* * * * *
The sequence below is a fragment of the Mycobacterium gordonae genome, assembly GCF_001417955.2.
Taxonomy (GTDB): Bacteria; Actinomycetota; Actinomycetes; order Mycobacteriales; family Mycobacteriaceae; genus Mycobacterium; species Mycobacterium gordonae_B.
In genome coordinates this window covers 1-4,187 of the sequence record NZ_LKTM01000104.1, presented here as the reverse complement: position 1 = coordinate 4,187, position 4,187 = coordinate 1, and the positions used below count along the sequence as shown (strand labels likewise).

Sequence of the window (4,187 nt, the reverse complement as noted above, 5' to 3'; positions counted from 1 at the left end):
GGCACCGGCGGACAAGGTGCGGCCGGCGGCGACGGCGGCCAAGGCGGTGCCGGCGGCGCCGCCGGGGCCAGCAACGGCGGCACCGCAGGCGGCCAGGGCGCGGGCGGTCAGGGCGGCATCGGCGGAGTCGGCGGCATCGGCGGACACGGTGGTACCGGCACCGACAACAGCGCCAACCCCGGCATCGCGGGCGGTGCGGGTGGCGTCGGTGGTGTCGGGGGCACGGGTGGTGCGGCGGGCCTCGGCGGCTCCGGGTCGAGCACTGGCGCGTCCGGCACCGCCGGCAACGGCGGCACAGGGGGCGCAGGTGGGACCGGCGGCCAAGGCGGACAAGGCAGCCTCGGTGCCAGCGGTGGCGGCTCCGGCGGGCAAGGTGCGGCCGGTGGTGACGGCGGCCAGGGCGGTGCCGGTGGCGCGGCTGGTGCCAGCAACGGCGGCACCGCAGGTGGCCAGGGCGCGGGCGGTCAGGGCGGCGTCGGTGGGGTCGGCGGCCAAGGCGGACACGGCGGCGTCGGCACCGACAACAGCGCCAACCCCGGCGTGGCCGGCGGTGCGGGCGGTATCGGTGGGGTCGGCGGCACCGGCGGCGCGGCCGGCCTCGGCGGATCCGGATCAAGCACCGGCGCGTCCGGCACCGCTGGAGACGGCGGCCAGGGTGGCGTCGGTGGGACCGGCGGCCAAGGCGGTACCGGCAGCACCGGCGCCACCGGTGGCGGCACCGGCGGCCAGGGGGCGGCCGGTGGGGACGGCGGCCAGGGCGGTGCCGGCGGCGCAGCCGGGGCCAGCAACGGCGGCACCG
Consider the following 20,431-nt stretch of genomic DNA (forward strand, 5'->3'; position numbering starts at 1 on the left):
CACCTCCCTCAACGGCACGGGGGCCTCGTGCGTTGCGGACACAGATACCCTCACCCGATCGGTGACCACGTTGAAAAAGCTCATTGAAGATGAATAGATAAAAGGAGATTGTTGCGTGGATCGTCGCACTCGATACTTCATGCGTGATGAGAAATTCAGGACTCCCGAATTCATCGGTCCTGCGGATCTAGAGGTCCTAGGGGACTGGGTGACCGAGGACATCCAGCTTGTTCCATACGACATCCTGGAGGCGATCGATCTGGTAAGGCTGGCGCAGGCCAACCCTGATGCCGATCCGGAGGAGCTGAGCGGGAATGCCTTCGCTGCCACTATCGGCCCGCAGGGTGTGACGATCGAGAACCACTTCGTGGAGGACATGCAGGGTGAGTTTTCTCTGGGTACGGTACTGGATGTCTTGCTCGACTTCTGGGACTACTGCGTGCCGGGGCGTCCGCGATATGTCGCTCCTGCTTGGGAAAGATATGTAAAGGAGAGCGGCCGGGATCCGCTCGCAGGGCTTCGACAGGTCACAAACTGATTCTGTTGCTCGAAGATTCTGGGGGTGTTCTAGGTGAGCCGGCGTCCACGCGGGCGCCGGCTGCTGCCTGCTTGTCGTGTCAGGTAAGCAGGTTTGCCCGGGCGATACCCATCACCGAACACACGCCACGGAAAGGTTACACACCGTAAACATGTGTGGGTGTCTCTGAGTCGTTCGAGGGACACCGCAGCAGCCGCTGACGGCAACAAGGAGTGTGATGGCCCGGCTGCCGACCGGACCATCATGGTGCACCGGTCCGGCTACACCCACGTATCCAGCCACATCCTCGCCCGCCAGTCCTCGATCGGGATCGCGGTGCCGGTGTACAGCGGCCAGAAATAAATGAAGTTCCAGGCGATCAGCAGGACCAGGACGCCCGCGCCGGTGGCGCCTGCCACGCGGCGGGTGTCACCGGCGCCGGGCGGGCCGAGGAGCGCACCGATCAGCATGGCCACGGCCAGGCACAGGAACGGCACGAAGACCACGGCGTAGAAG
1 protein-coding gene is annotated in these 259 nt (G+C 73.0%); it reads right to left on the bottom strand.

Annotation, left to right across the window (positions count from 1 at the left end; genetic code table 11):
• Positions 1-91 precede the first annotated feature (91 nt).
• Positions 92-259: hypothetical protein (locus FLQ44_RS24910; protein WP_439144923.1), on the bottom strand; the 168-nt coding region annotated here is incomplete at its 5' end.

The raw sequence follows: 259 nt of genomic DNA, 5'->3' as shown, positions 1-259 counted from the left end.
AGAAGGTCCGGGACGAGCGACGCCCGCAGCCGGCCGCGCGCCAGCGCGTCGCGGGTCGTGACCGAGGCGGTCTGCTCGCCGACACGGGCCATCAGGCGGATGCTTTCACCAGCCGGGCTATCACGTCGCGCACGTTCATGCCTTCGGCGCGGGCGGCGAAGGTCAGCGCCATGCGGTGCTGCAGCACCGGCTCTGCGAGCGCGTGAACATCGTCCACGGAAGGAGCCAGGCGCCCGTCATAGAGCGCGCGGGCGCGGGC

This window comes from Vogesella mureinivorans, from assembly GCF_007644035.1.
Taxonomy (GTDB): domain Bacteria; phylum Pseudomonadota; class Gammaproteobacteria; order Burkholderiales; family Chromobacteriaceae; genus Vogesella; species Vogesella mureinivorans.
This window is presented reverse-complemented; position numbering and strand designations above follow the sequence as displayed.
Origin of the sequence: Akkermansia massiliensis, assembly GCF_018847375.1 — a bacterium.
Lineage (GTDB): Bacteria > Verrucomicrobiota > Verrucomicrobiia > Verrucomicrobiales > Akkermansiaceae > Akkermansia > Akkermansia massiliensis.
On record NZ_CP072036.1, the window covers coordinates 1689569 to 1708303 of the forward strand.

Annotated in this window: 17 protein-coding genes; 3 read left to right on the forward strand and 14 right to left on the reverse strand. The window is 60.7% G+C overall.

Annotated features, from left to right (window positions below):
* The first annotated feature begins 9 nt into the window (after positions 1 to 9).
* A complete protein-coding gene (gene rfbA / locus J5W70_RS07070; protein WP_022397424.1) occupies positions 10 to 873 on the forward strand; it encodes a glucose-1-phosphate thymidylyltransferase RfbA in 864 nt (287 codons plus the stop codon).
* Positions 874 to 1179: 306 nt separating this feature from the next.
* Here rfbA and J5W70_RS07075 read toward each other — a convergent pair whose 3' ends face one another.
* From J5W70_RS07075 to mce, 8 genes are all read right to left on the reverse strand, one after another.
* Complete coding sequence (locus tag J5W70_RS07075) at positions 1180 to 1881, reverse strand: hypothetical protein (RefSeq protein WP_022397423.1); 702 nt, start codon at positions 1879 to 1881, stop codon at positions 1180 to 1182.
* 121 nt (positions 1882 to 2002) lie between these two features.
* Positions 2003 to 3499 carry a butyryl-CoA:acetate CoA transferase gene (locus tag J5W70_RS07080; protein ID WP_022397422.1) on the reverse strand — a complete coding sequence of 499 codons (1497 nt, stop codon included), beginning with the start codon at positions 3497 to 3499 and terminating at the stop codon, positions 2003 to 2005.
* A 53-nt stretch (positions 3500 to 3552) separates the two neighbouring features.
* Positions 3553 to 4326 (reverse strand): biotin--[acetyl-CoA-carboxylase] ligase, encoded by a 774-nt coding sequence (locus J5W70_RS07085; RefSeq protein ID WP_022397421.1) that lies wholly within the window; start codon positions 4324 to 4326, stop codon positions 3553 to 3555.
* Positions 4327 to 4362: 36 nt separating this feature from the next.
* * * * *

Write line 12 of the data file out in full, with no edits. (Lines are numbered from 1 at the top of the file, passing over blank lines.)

The raw sequence follows: 259 nt of genomic DNA, 5'->3' as shown, positions 1-259 counted from the left end.